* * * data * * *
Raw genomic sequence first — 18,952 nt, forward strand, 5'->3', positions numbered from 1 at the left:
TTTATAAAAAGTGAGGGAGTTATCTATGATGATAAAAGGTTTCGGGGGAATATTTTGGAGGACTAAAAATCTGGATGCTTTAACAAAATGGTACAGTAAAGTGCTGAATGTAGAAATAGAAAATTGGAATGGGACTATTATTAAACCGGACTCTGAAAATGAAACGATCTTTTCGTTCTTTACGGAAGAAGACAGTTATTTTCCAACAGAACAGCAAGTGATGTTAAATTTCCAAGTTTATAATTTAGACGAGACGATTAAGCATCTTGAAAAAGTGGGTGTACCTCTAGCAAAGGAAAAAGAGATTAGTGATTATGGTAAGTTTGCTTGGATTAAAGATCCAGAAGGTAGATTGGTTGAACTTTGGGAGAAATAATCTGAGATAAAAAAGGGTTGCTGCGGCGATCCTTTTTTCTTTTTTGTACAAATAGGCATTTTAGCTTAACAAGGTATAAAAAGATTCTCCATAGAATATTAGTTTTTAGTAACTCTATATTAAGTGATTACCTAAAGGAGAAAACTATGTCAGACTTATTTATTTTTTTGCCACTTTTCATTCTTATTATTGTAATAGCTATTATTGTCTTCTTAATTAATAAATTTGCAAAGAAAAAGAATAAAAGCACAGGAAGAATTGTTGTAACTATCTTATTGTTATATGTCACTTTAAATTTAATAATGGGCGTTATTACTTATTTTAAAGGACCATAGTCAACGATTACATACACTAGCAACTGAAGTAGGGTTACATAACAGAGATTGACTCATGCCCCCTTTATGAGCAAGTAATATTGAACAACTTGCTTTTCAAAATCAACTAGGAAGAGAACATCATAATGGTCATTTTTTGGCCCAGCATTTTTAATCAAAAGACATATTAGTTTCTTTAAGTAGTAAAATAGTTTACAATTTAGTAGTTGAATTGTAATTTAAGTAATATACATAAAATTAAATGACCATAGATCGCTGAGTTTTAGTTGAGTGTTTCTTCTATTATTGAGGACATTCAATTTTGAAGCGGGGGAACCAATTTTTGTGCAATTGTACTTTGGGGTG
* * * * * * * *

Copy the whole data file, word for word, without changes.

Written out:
Raw genomic sequence first — 18,952 nt, forward strand, 5'->3', positions numbered from 1 at the left:
TTTATAAAAAGTGAGGGAGTTATCTATGATGATAAAAGGTTTCGGGGGAATATTTTGGAGGACTAAAAATCTGGATGCTTTAACAAAATGGTACAGTAAAGTGCTGAATGTAGAAATAGAAAATTGGAATGGGACTATTATTAAACCGGACTCTGAAAATGAAACGATCTTTTCGTTCTTTACGGAAGAAGACAGTTATTTTCCAACAGAACAGCAAGTGATGTTAAATTTCCAAGTTTATAATTTAGACGAGACGATTAAGCATCTTGAAAAAGTGGGTGTACCTCTAGCAAAGGAAAAAGAGATTAGTGATTATGGTAAGTTTGCTTGGATTAAAGATCCAGAAGGTAGATTGGTTGAACTTTGGGAGAAATAATCTGAGATAAAAAAGGGTTGCTGCGGCGATCCTTTTTTCTTTTTTGTACAAATAGGCATTTTAGCTTAACAAGGTATAAAAAGATTCTCCATAGAATATTAGTTTTTAGTAACTCTATATTAAGTGATTACCTAAAGGAGAAAACTATGTCAGACTTATTTATTTTTTTGCCACTTTTCATTCTTATTATTGTAATAGCTATTATTGTCTTCTTAATTAATAAATTTGCAAAGAAAAAGAATAAAAGCACAGGAAGAATTGTTGTAACTATCTTATTGTTATATGTCACTTTAAATTTAATAATGGGCGTTATTACTTATTTTAAAGGACCATAGTCAACGATTACATACACTAGCAACTGAAGTAGGGTTACATAACAGAGATTGACTCATGCCCCCTTTATGAGCAAGTAATATTGAACAACTTGCTTTTCAAAATCAACTAGGAAGAGAACATCATAATGGTCATTTTTTGGCCCAGCATTTTTAATCAAAAGACATATTAGTTTCTTTAAGTAGTAAAATAGTTTACAATTTAGTAGTTGAATTGTAATTTAAGTAATATACATAAAATTAAATGACCATAGATCGCTGAGTTTTAGTTGAGTGTTTCTTCTATTATTGAGGACATTCAATTTTGAAGCGGGGGAACCAATTTTTGTGCAATTGTACTTTGGGGTG